Alarming amounts of the toxic metal turned up in water samples collected throughout the city, the newspaper’s analysis found, largely because Chicago required the use of lead service lines between street mains and homes until Congress banned the practice in 1986.

It was the lead from service lines in Flint, Michigan that contaminated that troubled city’s drinking water. Service lines are the connecting pipes from water mains to homes, schools, and businesses. Upkeep of them, and their replacement, is the responsibility of the property owner in Chicago. And replacing those service lines isn’t cheap, it will cost a property owner anywhere from $2,500 to $8,000. A lead filter is a cheaper alternative.

The Flint water crisis was brought about when that city, in a cost-saving measure, switched from purchasing its water from Detroit–which gets it from Lake Huron–to the Flint River. Chloride corrosives from the river reacted with the lead in the service lines, putting dangerous amounts of lead into Flint’s drinking water. While the US EPA says no amount of lead is safe, the EPA action level is 15 ppb, which many Flint homes exceeded.

But there is no federal standard for tap water lead levels in regards to individual residences.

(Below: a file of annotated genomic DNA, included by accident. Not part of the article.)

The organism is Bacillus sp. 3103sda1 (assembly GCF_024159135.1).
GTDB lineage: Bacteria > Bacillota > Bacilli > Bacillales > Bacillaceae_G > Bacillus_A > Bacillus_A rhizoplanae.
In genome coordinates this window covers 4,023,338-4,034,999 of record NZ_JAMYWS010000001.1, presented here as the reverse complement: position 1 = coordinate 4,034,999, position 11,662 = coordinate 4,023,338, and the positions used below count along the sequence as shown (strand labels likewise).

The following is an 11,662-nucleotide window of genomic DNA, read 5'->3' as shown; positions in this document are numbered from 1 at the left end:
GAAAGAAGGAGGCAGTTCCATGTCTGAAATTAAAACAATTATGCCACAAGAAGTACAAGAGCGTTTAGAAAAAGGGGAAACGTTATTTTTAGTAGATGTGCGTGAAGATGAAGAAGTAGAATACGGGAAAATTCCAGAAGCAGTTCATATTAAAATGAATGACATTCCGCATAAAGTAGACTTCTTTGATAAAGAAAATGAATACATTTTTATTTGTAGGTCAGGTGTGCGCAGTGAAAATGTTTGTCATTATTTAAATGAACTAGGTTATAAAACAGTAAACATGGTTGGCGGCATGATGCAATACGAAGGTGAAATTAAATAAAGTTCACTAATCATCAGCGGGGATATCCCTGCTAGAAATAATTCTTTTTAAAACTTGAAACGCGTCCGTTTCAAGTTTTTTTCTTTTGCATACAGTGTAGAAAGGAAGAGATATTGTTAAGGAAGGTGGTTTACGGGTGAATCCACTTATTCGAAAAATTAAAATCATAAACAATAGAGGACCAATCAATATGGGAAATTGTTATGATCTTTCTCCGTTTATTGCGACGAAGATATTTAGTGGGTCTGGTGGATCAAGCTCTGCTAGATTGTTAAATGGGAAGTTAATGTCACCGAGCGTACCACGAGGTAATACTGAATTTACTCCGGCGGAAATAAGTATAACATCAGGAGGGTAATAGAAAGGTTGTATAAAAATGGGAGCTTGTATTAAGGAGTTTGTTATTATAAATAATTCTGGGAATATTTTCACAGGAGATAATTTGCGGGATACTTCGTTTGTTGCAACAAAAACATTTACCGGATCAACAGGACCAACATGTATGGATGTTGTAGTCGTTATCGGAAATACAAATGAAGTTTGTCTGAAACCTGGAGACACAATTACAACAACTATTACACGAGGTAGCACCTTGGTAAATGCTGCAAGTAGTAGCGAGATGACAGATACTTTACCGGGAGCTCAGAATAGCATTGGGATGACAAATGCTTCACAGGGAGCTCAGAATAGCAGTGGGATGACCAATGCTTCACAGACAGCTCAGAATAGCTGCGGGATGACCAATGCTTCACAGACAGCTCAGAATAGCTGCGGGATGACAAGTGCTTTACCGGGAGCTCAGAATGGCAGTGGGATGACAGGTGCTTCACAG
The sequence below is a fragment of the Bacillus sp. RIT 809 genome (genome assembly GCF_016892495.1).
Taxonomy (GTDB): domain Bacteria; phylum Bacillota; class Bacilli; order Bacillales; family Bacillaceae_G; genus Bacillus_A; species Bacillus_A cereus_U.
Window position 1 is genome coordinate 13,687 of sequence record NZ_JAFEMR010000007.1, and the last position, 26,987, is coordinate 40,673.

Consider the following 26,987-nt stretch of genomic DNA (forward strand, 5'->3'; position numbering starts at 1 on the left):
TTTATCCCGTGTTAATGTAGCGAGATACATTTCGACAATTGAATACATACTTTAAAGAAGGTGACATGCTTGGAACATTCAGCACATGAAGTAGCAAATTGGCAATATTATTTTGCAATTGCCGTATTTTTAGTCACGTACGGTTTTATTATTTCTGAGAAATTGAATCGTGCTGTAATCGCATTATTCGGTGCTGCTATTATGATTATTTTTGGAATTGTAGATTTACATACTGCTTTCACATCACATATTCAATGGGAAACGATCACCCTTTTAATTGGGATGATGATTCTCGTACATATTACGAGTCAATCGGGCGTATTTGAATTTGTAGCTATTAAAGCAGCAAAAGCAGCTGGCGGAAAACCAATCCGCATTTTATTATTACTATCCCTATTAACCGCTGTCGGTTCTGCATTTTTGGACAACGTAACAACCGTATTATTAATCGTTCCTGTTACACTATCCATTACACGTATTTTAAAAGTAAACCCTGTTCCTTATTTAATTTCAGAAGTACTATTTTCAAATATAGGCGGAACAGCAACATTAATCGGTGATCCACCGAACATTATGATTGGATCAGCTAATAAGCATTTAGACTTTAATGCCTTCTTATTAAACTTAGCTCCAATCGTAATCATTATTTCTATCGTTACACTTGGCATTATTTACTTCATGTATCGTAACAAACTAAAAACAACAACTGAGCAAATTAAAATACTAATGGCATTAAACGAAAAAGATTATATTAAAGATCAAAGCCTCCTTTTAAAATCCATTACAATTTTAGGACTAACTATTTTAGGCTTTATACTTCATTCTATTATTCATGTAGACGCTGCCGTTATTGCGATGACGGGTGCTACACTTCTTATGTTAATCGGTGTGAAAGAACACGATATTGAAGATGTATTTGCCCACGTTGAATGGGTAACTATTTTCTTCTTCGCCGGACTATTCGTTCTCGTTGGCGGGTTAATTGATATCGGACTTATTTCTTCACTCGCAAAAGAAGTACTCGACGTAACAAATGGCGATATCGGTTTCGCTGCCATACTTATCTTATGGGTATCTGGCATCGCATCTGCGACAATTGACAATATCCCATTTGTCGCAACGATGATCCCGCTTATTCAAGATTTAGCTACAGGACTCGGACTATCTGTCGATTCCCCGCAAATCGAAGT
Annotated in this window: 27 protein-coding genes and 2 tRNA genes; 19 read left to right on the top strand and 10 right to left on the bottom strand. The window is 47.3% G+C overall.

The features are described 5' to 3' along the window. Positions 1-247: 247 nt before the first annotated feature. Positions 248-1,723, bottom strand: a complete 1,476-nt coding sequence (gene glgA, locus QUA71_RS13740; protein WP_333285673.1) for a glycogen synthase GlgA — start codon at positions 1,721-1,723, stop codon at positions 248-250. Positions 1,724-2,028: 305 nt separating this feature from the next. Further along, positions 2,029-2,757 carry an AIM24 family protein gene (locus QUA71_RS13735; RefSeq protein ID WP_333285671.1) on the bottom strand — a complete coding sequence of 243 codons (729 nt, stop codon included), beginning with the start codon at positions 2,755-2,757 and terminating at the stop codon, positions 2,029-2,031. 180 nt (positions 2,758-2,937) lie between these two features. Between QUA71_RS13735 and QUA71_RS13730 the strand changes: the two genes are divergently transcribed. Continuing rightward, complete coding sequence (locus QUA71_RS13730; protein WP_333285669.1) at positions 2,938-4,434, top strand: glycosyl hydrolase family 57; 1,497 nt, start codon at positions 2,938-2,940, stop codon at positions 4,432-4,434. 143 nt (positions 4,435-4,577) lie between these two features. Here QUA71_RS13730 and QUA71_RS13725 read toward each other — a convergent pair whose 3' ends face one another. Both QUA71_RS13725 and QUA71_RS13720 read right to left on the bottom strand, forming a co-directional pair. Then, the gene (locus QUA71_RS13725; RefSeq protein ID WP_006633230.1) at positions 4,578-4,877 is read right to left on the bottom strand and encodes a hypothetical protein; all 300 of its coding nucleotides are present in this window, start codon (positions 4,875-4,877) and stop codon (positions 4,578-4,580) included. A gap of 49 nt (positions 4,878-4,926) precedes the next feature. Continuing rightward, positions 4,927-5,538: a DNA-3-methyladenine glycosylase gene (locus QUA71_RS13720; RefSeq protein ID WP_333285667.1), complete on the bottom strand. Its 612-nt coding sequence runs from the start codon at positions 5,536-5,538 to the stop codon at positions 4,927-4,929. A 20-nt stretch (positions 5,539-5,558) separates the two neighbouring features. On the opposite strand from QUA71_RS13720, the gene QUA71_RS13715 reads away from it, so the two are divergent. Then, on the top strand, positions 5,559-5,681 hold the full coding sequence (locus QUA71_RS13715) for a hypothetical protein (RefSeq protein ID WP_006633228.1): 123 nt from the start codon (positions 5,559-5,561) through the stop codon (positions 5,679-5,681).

The Tribune article cited here discovered that some Chicago homes tested had lead tap water with amounts slightly above 15 ppb.

Chicago is currently replacing 900 miles of water mains, and such work can increase lead levels in drinking water, the EPA says. And that might be the cause of the high lead content in Chicago’s water.

Excessive lead levels are particularly damaging to children as it can lead to developmental problems. In fact, dangerous lead exposures among Chicago’s children could be a factor in the city’s high rate of violent crime.

The Chicago Park District may soon shut off nearly half of its water fountains on its crowded Lakefront Path because of the high lead content in its water. For twenty years I swigged that water when I was training for marathons.

Chicago’s two-term mayor, Rahm Emanuel, who is up for reelection next year, has been mostly quiet about the lead issue.

I’ll leave the final words for Randy Conner, the city’s Water Management Commissioner, “Chicago has the best drinking water and the cleanest drinking water that is ever to be found.”

Pass me the bottled water as I praise the day I moved to the suburbs.

John Ruberry regularly blogs at Marathon Pundit from Morton Grove, Illinois.